When we're small, we love to have the same book read to us over and over again. It's not a habit that persists for long, and few books lodge themselves so firmly in our consciousness that we return to them regularly.
But every now and again in a reading life, a book snags our attention and finds a place in our heart that makes us want to revisit it. For me, that book is Treasure Island.
My great-uncle used to buy all sorts of comics for his grandson in a bid to get him to read and they were generally passed on to me. One day, I picked up one of the Classic Comic series. I have a vivid recollection of a cover that featured a leering, one-legged man with a tricorn hat, a scarlet coat and a raucous-looking parrot on his shoulder. The man was Long John Silver and the story was Treasure Island.
I was captivated. I loved that the story was told from the perspective of a child looking at the world wide-eyed and filled with a mixture of boldness and caution. I loved the sense of unpredictable excitement, the exotic settings of a tall ship and a remote island, the flamboyant illustrations of the dramatic comic-book narrative.
I knew that these comics were based on proper books, and the title page gave the author's name: Robert Louis Stevenson. So off I went to the library to find the original. I was trepidatious; I'd tried to read so-called classics before and found them yawningly dull or dauntingly difficult. But Treasure Island wasn't like that.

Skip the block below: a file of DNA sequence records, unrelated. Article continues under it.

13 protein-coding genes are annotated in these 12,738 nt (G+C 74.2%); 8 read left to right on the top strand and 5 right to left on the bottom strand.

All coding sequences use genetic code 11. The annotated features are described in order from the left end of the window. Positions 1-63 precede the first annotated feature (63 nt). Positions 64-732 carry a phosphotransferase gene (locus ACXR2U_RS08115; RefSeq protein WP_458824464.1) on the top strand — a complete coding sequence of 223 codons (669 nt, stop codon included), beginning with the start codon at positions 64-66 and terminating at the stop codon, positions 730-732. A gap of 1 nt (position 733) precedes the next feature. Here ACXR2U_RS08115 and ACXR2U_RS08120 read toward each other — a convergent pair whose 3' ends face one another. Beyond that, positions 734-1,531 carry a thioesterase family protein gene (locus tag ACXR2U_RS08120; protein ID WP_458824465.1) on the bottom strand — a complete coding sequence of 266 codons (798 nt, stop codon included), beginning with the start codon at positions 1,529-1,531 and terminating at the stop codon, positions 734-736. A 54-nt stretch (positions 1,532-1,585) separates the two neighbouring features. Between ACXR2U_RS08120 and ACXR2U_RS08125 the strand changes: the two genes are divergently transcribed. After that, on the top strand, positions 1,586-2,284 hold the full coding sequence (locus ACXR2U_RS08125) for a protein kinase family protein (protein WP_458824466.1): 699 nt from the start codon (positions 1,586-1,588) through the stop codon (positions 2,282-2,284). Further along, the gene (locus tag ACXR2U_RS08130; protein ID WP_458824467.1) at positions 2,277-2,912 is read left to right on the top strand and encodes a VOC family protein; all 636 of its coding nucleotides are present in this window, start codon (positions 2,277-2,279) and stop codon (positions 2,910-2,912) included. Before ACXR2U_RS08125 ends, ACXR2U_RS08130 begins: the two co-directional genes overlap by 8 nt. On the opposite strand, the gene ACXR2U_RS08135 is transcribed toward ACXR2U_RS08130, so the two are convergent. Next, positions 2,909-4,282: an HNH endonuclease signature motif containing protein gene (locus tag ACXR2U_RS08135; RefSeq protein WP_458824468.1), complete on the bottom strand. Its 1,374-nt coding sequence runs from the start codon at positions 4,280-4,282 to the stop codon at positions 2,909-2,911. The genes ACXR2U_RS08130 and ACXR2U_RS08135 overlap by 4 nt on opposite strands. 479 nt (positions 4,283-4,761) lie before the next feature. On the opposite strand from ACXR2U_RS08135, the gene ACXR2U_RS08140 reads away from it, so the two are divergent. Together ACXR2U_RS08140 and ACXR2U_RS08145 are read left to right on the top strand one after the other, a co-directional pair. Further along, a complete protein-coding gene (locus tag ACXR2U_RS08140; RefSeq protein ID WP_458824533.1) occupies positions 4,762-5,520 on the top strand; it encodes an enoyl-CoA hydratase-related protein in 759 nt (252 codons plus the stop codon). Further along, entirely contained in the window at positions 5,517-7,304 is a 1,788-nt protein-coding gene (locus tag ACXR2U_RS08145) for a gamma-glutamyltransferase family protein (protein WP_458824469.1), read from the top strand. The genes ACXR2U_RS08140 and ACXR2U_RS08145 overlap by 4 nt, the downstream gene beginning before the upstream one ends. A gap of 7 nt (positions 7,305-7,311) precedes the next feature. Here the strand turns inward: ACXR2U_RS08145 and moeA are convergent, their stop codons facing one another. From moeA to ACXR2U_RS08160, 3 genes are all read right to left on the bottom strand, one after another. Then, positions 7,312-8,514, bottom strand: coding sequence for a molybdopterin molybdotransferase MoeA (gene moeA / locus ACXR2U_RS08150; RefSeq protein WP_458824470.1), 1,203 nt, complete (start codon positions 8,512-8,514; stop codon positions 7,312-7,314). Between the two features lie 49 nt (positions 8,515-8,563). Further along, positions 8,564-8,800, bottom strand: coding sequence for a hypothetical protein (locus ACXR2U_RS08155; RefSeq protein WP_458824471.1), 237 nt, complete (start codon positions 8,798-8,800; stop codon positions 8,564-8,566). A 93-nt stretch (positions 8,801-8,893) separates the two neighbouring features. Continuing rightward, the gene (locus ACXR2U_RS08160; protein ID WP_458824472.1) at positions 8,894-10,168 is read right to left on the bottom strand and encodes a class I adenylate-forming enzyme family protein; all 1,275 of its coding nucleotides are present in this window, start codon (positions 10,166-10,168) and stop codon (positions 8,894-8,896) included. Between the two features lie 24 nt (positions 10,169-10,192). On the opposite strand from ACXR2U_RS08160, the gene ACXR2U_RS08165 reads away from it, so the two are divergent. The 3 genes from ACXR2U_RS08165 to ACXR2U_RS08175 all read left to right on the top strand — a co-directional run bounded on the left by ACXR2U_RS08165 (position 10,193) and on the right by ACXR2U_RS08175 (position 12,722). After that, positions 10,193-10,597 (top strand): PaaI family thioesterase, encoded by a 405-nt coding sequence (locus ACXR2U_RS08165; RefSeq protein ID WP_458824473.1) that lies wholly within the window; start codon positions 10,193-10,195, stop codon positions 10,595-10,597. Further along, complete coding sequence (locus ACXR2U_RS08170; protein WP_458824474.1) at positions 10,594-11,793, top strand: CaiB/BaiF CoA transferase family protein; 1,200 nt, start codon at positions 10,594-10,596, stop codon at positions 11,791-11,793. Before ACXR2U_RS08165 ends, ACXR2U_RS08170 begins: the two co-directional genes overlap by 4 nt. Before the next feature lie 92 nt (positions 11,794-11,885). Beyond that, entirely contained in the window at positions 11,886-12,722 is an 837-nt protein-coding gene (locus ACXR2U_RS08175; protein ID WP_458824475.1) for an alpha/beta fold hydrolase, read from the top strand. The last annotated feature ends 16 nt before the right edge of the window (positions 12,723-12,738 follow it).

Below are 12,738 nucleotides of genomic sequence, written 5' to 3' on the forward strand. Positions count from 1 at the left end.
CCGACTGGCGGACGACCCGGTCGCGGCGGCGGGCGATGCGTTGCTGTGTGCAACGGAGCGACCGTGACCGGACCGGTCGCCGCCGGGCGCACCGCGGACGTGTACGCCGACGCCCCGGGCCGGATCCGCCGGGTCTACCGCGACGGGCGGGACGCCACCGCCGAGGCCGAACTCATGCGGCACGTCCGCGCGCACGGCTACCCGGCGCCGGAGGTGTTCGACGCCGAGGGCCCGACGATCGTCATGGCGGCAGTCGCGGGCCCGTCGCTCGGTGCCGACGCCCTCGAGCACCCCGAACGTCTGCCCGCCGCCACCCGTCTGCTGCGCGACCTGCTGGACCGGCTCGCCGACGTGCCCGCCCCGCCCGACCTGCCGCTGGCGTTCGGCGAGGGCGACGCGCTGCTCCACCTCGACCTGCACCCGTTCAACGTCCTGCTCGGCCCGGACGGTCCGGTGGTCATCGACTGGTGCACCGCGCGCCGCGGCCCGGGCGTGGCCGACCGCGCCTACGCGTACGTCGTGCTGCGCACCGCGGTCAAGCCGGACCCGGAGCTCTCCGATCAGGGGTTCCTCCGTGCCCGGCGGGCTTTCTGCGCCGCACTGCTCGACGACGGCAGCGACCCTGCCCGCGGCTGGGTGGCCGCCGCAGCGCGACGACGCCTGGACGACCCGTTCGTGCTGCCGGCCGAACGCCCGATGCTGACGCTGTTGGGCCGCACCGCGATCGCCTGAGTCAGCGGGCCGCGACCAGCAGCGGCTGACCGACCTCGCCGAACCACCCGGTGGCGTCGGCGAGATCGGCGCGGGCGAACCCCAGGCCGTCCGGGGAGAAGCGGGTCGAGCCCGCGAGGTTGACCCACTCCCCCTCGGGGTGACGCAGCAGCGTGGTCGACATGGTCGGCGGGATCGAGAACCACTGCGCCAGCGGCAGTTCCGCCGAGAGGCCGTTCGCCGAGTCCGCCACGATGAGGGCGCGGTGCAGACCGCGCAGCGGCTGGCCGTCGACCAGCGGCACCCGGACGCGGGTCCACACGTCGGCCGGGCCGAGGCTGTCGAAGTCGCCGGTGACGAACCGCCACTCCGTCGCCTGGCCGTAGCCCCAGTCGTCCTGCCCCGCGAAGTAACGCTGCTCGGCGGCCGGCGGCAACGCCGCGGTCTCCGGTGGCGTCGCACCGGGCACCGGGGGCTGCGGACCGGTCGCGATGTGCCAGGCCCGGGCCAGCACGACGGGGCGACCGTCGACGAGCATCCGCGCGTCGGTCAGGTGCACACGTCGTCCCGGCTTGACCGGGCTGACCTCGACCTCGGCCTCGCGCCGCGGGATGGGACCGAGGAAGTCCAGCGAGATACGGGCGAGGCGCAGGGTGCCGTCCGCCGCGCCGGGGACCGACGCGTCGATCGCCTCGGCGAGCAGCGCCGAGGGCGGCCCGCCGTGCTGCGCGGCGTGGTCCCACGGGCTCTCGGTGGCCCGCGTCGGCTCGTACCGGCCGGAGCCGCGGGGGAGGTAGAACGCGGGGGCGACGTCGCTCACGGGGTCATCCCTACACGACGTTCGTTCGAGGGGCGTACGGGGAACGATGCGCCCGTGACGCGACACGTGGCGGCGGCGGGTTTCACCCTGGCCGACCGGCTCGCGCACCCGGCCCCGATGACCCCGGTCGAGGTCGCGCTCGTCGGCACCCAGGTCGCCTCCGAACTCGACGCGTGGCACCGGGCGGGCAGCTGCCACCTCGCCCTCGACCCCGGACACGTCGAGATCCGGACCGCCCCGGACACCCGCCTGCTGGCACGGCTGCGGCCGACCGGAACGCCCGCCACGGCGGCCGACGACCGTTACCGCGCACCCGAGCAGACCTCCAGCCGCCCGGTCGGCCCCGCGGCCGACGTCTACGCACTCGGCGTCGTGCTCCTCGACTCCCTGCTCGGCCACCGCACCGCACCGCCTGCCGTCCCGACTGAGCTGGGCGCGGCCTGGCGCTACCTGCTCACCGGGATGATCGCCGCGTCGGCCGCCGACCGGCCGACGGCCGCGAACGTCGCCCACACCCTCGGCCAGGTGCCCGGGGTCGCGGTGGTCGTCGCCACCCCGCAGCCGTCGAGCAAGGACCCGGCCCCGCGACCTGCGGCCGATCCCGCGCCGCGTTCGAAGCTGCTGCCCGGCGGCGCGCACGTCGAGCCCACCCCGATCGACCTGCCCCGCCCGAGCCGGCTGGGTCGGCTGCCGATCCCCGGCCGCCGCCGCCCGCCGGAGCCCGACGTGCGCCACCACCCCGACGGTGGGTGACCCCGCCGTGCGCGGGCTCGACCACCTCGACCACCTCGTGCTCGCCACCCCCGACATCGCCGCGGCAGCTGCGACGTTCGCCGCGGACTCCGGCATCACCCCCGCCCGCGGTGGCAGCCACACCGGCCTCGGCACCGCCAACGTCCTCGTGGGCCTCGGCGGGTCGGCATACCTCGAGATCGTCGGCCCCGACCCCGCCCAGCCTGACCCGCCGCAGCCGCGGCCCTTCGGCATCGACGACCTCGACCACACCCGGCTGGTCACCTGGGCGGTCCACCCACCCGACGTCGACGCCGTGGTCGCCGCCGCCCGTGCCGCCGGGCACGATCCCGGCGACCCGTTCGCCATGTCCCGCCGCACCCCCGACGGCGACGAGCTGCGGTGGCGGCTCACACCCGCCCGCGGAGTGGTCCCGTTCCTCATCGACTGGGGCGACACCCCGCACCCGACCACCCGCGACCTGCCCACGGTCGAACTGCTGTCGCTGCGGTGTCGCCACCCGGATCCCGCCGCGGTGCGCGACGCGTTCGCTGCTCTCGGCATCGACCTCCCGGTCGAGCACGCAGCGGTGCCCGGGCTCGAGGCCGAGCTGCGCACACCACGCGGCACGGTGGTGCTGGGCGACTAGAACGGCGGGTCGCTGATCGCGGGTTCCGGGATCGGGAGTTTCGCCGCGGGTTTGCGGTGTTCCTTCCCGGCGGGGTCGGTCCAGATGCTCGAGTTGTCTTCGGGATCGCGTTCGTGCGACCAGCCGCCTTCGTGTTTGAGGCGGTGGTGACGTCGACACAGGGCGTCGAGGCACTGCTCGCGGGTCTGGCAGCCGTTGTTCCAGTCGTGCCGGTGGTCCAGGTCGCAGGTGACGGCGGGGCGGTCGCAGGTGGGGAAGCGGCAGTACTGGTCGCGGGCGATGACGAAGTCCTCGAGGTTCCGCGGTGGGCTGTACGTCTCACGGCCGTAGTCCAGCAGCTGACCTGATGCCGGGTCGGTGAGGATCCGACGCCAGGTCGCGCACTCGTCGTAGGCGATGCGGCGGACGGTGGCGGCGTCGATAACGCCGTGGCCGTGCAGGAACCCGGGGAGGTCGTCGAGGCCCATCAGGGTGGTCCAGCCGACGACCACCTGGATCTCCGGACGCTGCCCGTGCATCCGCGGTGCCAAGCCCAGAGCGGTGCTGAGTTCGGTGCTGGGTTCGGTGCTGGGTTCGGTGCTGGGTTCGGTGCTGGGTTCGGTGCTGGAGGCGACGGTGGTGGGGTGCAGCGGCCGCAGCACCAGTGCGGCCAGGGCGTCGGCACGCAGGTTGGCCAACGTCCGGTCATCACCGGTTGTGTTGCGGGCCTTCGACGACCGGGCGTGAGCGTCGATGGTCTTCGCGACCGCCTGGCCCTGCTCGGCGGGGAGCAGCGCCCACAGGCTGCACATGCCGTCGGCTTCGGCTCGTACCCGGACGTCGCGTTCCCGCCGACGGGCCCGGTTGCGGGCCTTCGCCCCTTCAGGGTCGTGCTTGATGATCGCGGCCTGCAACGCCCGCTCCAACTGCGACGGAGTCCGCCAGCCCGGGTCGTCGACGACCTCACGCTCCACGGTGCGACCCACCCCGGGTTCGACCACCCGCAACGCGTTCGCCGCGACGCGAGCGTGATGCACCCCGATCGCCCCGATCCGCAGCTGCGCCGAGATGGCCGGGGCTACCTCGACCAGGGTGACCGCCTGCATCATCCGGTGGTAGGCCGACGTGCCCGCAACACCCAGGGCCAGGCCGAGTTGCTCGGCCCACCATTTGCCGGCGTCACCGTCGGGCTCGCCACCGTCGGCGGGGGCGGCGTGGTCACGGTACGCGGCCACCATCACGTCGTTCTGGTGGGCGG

Jim Hawkins' story gripped me from the first thrilling scenes at the Admiral Benbow inn. I was enthralled by exotic characters such as Silver, Blind Pew and Ben Gunn. Even though I knew much of the story already, the suspense remained powerful. The language was clear and expressive, the motives of the characters all too credible, and when I reached the end I was breathless with the excitement of understanding that Silver was still out there. And so was some of the treasure…
I re-read Treasure Island most years and it still holds my attention. I still find fresh delights in its pages. For me, it's a book that has everything. Stevenson was a master of so many different styles of writing. But for me, Treasure Island remains his masterpiece, and masterclass.
Val McDermid's 'The Skeleton Road' is published by Little, BrownReuse content